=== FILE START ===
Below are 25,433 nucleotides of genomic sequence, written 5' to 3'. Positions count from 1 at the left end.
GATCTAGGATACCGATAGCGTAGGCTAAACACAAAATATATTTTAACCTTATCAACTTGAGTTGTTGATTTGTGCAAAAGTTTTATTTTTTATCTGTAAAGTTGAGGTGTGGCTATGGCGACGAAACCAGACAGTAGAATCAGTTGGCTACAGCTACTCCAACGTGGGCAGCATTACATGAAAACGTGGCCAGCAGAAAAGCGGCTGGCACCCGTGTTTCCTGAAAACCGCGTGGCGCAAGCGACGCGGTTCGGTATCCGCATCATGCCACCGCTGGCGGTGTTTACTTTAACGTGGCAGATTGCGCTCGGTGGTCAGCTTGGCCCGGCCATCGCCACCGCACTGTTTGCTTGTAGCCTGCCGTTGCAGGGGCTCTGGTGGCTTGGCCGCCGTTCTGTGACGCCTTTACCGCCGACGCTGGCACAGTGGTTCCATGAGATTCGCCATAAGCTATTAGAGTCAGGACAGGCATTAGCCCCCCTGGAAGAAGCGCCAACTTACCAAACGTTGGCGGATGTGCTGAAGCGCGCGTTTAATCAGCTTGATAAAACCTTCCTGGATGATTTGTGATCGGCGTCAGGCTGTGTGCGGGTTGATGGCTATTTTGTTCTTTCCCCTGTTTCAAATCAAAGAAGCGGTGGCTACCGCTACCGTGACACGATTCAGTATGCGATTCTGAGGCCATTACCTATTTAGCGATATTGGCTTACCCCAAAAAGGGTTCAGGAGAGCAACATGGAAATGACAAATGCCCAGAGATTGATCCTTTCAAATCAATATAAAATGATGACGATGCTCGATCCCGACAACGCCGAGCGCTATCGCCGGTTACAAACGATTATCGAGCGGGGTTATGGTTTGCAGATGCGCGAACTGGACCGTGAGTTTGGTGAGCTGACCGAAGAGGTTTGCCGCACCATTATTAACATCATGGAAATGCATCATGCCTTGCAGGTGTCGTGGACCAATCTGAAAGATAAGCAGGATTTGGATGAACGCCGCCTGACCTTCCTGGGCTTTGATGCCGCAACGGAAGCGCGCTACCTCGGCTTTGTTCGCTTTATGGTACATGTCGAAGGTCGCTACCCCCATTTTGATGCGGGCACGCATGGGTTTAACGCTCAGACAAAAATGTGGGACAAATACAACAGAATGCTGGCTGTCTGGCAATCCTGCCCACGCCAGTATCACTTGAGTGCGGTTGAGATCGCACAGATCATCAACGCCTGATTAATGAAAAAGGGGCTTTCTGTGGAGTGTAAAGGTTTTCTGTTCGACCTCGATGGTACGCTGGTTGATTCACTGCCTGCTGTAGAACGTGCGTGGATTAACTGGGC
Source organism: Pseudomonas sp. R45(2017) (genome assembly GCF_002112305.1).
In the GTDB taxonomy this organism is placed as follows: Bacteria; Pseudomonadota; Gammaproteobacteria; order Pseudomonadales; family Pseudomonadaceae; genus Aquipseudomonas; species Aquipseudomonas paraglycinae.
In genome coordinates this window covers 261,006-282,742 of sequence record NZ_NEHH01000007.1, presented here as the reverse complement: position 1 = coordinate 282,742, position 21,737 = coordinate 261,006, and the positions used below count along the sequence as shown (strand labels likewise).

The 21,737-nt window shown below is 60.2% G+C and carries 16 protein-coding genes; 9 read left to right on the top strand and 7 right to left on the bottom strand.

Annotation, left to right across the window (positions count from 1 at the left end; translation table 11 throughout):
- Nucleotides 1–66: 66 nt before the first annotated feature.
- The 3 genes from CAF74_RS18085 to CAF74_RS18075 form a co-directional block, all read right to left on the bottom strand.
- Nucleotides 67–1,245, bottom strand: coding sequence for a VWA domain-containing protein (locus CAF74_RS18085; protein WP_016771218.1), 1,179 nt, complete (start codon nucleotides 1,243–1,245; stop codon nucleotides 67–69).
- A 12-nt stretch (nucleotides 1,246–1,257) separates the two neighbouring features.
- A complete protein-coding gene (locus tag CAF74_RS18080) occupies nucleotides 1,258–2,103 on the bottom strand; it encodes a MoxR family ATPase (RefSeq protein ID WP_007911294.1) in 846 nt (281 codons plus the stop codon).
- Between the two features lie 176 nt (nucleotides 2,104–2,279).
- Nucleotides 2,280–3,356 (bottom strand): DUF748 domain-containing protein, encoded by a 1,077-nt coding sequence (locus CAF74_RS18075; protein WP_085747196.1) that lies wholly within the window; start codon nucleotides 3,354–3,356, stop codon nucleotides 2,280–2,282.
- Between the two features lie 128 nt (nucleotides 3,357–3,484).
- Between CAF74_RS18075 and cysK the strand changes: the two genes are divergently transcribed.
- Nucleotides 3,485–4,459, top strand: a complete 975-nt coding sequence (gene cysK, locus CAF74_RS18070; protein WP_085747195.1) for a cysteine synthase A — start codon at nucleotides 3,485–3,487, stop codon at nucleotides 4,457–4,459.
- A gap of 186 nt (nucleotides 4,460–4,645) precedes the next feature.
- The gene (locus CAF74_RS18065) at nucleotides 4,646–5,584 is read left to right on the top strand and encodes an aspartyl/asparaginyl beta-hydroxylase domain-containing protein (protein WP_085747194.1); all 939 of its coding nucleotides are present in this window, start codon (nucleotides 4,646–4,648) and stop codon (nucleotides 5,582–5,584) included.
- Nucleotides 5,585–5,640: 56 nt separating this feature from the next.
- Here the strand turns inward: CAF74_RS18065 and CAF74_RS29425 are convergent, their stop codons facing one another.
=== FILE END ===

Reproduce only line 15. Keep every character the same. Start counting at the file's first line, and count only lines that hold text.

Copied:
- Between the two features lie 128 nt (nucleotides 3,357–3,484).